There were quality assurance processes in place to monitor care and safety and plan on-going improvements. These processes were not fully effective in identifying the shortfalls we found during our inspection or ensuring action had been taken.

People, their relatives and staff said the home was a safe place for people. Systems were in place to protect people from harm and abuse and staff knew how to follow them. Medicines were stored and administered safely.

People were supported by a sufficient number of staff to keep them safe. Staff had enough training to keep people safe and meet their needs.

There was a stable staff team at the home. They had a good knowledge of people’s needs. People received support from health and social care professionals.

People, and those close to them, were involved in planning and reviewing their care and support. People interacted well with staff. Staff had built trusting relationships with people over time.

People made choices about their own lives, although not all of them felt able to make certain decisions without asking the staff. People were not always referred to as adults by staff.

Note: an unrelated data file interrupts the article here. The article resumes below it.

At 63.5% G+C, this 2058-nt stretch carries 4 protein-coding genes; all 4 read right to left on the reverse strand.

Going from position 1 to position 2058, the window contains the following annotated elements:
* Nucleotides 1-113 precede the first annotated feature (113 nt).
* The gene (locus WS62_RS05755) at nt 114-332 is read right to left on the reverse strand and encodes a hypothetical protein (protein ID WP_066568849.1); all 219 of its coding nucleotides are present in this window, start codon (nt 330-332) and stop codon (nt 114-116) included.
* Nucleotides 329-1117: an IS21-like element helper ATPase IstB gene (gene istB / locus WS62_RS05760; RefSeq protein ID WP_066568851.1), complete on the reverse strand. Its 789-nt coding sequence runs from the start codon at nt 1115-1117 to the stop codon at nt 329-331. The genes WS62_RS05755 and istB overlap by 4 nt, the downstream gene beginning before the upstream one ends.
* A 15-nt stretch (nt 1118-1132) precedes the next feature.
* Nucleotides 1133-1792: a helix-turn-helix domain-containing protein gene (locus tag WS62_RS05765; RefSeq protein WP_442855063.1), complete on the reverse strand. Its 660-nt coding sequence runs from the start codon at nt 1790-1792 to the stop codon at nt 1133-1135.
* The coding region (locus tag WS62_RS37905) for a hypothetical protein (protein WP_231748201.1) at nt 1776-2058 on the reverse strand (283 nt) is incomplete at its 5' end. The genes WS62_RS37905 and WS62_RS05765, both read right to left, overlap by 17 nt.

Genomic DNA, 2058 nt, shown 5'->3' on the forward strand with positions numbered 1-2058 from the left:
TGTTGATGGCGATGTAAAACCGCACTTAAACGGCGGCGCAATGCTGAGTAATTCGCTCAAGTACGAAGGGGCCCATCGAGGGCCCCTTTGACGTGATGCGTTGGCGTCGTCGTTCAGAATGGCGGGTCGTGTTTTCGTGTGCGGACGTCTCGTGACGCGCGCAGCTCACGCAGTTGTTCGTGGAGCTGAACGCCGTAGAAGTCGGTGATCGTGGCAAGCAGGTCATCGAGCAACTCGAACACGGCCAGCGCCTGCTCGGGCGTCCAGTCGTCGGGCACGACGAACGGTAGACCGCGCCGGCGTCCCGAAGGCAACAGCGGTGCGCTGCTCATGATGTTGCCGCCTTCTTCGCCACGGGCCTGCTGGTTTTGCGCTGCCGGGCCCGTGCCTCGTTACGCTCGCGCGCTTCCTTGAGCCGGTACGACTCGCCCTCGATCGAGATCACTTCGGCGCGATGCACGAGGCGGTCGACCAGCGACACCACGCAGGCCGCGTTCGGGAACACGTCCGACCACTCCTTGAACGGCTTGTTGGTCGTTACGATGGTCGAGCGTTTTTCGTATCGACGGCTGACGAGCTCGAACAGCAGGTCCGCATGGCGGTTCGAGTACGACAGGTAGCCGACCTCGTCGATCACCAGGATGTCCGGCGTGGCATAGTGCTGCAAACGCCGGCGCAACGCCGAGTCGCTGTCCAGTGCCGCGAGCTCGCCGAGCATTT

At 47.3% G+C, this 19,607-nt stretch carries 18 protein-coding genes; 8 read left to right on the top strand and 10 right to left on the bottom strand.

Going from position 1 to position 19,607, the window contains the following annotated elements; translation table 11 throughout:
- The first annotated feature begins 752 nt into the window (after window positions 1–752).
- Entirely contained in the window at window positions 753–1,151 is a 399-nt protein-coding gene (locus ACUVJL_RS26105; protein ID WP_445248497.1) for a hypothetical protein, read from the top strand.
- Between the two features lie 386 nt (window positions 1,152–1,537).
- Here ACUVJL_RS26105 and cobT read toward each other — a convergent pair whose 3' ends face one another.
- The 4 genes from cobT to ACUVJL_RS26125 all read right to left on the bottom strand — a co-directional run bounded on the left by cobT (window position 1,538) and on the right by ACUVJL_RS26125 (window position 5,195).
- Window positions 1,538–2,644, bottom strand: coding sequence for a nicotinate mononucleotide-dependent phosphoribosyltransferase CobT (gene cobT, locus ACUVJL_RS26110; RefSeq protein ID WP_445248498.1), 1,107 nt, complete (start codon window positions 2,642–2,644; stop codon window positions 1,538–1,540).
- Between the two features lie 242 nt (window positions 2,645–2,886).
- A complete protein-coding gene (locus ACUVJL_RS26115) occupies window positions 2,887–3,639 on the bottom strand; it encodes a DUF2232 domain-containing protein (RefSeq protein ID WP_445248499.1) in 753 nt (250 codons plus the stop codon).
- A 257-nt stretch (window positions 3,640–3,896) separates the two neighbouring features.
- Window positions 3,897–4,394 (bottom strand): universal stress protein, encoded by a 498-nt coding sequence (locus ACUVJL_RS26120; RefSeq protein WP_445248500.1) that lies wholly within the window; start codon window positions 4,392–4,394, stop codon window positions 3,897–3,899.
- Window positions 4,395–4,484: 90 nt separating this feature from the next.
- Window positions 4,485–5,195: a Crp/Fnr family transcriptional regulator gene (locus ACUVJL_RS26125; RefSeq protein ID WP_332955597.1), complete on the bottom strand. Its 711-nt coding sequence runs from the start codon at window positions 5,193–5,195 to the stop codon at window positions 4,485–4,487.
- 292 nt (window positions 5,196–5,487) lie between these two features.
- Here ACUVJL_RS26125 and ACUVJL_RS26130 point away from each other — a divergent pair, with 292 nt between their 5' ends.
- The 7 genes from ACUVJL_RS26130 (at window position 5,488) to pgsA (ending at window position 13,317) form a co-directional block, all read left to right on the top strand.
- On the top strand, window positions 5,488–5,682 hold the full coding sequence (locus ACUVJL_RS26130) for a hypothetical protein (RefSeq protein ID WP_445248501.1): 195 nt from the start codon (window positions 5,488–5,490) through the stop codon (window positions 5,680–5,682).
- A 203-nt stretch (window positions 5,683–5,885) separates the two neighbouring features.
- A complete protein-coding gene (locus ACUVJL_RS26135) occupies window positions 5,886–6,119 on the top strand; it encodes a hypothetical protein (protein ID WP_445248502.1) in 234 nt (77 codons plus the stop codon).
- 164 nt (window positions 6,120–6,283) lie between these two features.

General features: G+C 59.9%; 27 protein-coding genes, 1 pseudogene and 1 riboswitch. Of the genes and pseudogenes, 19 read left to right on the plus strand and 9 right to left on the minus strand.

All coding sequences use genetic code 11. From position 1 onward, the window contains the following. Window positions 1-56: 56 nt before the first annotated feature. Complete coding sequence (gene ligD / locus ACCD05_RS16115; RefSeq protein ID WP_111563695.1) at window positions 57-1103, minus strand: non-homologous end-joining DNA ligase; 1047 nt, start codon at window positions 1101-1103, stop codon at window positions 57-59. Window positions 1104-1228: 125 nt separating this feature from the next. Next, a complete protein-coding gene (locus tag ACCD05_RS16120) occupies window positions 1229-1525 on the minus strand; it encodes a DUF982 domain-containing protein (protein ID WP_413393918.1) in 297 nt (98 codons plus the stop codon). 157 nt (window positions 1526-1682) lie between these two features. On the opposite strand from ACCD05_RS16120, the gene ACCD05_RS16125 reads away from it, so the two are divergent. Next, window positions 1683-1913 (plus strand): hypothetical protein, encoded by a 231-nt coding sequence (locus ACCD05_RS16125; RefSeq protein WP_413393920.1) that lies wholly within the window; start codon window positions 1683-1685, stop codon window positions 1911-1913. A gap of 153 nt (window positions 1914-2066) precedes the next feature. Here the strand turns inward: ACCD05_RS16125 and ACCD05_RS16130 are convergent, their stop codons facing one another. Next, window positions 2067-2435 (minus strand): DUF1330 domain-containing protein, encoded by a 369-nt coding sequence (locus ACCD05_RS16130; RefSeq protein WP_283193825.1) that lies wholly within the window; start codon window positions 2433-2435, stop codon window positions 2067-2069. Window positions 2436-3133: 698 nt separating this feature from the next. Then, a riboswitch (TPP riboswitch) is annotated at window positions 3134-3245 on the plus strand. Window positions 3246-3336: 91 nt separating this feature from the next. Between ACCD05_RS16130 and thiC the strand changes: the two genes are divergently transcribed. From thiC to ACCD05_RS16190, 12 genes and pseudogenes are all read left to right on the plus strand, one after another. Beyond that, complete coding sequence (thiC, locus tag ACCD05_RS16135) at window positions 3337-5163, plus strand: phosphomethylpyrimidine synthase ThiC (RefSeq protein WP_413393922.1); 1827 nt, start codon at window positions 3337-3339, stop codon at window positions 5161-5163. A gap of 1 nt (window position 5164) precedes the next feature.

People were supported to attend a wide range of activities and community facilities to maximise their independence. People and their relatives were aware of the complaints procedure and felt confident to raise any concerns.

Staff felt supported by the registered manager and manager and felt there was an open door policy to raise concerns. People and relatives were complimentary about the registered manager, manager and staff; they said they had a good open relationship with them.

There were systems in place to share information and seek people's and relatives views about the care and the running of the home.

We found three breaches of the Health and Social Care Act 2008 (Regulated Activities) Regulations 2014. You can see what action we told the provider to take at the back of the full version of the report.